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This chapter discusses the relationship between two opposing trends—the loss of jing (seminal essence) and the revival of yangsheng (the cultivation of life). Having been discouraged in the Maoist period, yangsheng regained legitimacy in post-Mao China. In a countertendency to the rise of sexual desire, many men chose to regulate that desire by preserving seminal essence and adopting a moderate attitude toward sex. Instead of repressing sexual desire, then, yangsheng can be seen as a practice of its ethical regulation. It is therefore a technique of self-mastery, a way to form an ethical self.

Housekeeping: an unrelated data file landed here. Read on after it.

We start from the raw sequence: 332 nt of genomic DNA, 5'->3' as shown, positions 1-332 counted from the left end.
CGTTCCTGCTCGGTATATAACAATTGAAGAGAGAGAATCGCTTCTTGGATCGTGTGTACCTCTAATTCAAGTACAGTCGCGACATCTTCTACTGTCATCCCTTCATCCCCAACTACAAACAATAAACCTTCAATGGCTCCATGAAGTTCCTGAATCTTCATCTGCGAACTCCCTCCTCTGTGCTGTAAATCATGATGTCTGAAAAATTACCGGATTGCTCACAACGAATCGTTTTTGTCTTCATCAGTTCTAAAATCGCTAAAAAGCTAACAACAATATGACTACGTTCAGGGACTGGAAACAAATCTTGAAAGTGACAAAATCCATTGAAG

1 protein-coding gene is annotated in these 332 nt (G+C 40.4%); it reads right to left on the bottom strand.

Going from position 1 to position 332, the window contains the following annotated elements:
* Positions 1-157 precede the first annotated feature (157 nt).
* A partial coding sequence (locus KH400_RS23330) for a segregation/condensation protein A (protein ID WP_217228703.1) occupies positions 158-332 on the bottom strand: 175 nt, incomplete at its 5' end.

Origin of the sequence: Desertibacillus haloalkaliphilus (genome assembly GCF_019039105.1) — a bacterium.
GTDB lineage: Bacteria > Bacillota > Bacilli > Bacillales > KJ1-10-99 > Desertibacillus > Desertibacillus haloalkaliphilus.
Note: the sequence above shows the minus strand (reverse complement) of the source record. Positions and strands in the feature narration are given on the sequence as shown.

This chapter deals with the repositioning of TCM in response to the biological turn. The debate is introduced between two schools of impotence diagnoses and treatment in TCM—the kidney-centered perspective and the liver-centered perspective—revealing the pressure to reposition TCM vis-à-vis biomedicine because of the latter’s ascendance. The entry of Viagra into the Chinese market intensified the pressure. Faced with the choice between Chinese medicine and Viagra, men did not completely abandon TCM for biomedicine. Instead, many patients switched between the two, taking both Viagra and herbal remedies. In doing so, they both satisfied sexual desire and cultivated potency, embodying two types of ethical regimes, showing the resilience of TCM on the one hand and growing cosmopolitanism on the other hand.

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